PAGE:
Short Films in Focus: Flail with Director Ben Gauthier


We have hours in our lives where nothing happens, we’re completely bored and nobody is trying to get a hold of us. When we’re suddenly super-busy and multitasking, that’s when everyone decides they want to tell us something, they need an immediate response or we need to take care of a financial matter ASAP. This is where Ben Gauthier and Allie Levitan’s “Flail” exists. 

I’ve heard from people who have been personal assistants to highly demanding people who have no regard for other people’s time, energy and dedication that “Flail” gets everything right. I believe it. Movies that depict stressful occupations often come from a place of experience and “Flail” feels like it was conceived on the day it all actually happened in real life to its creators. The film opens with a young woman named Allie (Allie Levitan) frantically stuffing a bunch of birthday balloons into the backseat of her car while assuring her boss on the phone that she’s got everything under control, only to realize she’s got the wrong car. 

From there, we follow Allie throughout the day as she juggles appointments, medications, FaceTime calls from her mother, breakups with Tinder dates, parking disasters, and picking up her brother (David Brown), who rides along with her for a while until it’s too much to bear. While all this is happening, we see countless notifications from her phone spring up on-screen, giving her (and us) calendar notifications, medication alerts, innocuous Instagram messages, discount offers, text messages from her sister (oh, right, she’s waiting at the airport) and more confusing messages from her boss.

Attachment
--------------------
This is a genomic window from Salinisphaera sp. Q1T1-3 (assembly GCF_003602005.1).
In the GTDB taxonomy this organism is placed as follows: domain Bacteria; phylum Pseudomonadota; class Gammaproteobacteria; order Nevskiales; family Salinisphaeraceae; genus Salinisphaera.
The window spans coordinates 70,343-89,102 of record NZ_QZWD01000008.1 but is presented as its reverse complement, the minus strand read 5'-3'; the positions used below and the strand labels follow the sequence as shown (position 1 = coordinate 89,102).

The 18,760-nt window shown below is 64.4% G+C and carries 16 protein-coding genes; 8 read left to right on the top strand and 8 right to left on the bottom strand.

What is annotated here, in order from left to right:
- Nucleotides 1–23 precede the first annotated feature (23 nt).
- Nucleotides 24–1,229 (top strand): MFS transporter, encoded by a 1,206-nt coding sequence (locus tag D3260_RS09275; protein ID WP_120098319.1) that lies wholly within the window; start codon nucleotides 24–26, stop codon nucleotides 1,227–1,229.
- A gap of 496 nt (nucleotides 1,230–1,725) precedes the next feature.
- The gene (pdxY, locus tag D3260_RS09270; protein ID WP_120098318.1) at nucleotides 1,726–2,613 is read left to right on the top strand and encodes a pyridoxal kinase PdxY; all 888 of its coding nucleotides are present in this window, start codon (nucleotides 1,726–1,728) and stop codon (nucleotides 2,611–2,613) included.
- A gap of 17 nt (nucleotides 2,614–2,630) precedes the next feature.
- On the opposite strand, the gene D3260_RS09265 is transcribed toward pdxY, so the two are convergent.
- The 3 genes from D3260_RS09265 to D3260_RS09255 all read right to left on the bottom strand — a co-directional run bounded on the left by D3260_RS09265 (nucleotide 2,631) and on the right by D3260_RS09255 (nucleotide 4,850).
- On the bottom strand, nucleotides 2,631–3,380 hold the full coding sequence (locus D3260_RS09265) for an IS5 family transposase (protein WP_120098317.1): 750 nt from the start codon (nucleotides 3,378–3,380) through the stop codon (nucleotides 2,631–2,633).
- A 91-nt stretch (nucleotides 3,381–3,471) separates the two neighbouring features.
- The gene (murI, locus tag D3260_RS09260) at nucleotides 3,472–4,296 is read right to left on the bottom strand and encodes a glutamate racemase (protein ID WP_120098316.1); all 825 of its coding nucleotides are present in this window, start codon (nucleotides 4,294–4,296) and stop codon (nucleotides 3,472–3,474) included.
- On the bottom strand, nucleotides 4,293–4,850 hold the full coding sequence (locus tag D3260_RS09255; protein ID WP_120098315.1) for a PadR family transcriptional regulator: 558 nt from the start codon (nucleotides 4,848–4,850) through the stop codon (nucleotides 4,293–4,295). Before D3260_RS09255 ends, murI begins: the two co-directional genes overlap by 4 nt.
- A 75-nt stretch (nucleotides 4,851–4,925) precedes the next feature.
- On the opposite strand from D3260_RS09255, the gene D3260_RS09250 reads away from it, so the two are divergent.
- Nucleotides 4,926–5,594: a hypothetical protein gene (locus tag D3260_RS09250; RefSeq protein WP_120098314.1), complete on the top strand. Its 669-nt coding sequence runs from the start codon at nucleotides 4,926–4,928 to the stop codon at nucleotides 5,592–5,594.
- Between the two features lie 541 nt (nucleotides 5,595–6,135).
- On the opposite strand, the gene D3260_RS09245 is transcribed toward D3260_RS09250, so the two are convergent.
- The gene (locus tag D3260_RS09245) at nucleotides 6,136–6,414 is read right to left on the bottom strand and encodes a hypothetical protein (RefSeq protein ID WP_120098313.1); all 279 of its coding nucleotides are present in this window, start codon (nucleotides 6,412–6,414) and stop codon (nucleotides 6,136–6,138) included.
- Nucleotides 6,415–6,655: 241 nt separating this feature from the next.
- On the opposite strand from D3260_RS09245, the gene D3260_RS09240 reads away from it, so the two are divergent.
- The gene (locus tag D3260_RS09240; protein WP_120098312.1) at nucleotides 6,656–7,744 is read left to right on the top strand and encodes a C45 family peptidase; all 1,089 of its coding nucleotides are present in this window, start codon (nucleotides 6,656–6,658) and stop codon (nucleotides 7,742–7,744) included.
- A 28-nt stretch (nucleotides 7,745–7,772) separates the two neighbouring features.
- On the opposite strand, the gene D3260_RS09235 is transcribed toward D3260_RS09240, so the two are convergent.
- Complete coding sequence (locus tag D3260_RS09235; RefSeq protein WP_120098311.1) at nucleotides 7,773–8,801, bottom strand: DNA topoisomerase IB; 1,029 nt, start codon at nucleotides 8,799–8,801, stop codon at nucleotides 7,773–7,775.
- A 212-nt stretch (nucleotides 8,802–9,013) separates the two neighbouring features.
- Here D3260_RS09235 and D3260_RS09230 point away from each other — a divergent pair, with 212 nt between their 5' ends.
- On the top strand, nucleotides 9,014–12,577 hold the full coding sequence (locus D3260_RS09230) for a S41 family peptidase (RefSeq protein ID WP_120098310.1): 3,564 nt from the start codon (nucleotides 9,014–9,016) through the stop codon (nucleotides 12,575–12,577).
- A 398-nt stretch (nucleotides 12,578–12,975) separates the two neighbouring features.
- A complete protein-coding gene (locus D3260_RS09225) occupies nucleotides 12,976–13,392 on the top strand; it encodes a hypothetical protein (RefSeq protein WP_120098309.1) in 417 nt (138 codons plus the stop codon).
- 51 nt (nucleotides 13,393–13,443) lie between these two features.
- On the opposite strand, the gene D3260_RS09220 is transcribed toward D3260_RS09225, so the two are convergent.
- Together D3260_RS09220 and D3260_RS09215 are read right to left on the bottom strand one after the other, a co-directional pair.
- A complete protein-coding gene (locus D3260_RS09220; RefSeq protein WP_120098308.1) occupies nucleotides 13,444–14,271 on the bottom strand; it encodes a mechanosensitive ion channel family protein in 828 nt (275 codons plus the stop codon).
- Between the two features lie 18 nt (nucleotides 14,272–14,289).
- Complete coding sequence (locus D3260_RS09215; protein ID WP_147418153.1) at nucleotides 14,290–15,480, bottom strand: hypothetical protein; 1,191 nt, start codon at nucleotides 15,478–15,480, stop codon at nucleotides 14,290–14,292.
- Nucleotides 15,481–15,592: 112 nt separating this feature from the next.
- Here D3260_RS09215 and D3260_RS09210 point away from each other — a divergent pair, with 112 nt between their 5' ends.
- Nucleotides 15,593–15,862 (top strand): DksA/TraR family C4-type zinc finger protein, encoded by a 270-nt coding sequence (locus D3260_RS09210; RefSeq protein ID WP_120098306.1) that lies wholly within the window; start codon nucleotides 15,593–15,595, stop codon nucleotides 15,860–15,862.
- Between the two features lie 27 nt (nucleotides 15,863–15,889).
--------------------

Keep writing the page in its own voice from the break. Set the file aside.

I would advise maybe watching this a couple of times to catch all of these notifications, which come in fast and furious. I have seen the film many times (I programmed it for this year’s Chicago Critics Film Festival), and every time I view it, I notice something I didn’t notice before (this last time was the first time I noticed she confused “Petco” and ‘PetSmart”). Some people have found it overwhelming, and I think that’s the point. “Flail” moves quickly, and maybe it’s good to know that the viewer should not try to take in every text message, because Allie sure as hell isn’t keeping track. This is a day many of us have had, one where we try to do too many favors at once, prioritizing nothing and constantly rushing the clock to get it all done. 

Of course, a movie like this needs some catharsis and “Flail” arrives at its most logical conclusion. There is only so much a person in Allie’s position can take. Levitan, who gives a pitch-perfect performance here, gets to have a very funny final confrontation that I find myself mouthing along to every time I watch it. “Flail” got big laughs when it played in Chicago last spring; it might be what someone needs at the end of a long, hard day of being overworked and undervalued. It’s a workplace comedy that is all over the place, both by design and intention. If you feel like “this is me every day,” maybe start by, you know, turning “off notifications.”

Q&A with director co-writer Ben Gauthier

How did this come about?